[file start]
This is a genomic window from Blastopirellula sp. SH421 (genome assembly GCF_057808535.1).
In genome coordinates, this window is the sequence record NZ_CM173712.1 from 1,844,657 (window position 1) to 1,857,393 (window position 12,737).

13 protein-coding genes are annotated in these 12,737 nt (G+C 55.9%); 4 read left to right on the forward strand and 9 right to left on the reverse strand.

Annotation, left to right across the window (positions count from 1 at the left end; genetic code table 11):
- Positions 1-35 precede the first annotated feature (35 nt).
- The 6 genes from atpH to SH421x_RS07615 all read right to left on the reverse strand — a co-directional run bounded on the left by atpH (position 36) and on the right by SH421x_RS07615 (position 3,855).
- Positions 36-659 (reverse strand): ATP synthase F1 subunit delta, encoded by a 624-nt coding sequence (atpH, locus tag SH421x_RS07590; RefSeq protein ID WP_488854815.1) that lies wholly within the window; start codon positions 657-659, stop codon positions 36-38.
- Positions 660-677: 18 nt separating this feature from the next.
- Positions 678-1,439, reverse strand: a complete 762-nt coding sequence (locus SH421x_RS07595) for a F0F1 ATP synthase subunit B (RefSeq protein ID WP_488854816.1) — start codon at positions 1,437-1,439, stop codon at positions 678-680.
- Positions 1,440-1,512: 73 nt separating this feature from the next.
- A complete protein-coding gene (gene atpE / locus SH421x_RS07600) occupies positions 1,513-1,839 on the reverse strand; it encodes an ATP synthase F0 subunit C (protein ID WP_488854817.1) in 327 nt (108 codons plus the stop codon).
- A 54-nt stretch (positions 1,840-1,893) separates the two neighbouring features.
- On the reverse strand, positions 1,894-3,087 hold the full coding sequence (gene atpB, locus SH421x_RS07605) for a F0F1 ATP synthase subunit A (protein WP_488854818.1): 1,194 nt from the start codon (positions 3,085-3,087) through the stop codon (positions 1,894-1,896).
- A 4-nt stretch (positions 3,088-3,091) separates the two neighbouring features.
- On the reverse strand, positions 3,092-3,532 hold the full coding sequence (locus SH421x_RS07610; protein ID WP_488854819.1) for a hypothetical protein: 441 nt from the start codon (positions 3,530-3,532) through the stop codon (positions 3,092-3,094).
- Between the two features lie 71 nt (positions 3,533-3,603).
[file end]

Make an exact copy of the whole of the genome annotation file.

This is a genomic window from Blastopirellula sp. SH421 (genome assembly GCF_057808535.1).
In genome coordinates, this window is the sequence record NZ_CM173712.1 from 1,844,657 (window position 1) to 1,857,393 (window position 12,737).

13 protein-coding genes are annotated in these 12,737 nt (G+C 55.9%); 4 read left to right on the forward strand and 9 right to left on the reverse strand.

Annotation, left to right across the window (positions count from 1 at the left end; genetic code table 11):
- Positions 1-35 precede the first annotated feature (35 nt).
- The 6 genes from atpH to SH421x_RS07615 all read right to left on the reverse strand — a co-directional run bounded on the left by atpH (position 36) and on the right by SH421x_RS07615 (position 3,855).
- Positions 36-659 (reverse strand): ATP synthase F1 subunit delta, encoded by a 624-nt coding sequence (atpH, locus tag SH421x_RS07590; RefSeq protein ID WP_488854815.1) that lies wholly within the window; start codon positions 657-659, stop codon positions 36-38.
- Positions 660-677: 18 nt separating this feature from the next.
- Positions 678-1,439, reverse strand: a complete 762-nt coding sequence (locus SH421x_RS07595) for a F0F1 ATP synthase subunit B (RefSeq protein ID WP_488854816.1) — start codon at positions 1,437-1,439, stop codon at positions 678-680.
- Positions 1,440-1,512: 73 nt separating this feature from the next.
- A complete protein-coding gene (gene atpE / locus SH421x_RS07600) occupies positions 1,513-1,839 on the reverse strand; it encodes an ATP synthase F0 subunit C (protein ID WP_488854817.1) in 327 nt (108 codons plus the stop codon).
- A 54-nt stretch (positions 1,840-1,893) separates the two neighbouring features.
- On the reverse strand, positions 1,894-3,087 hold the full coding sequence (gene atpB, locus SH421x_RS07605) for a F0F1 ATP synthase subunit A (protein WP_488854818.1): 1,194 nt from the start codon (positions 3,085-3,087) through the stop codon (positions 1,894-1,896).
- A 4-nt stretch (positions 3,088-3,091) separates the two neighbouring features.
- On the reverse strand, positions 3,092-3,532 hold the full coding sequence (locus SH421x_RS07610; protein ID WP_488854819.1) for a hypothetical protein: 441 nt from the start codon (positions 3,530-3,532) through the stop codon (positions 3,092-3,094).
- Between the two features lie 71 nt (positions 3,533-3,603).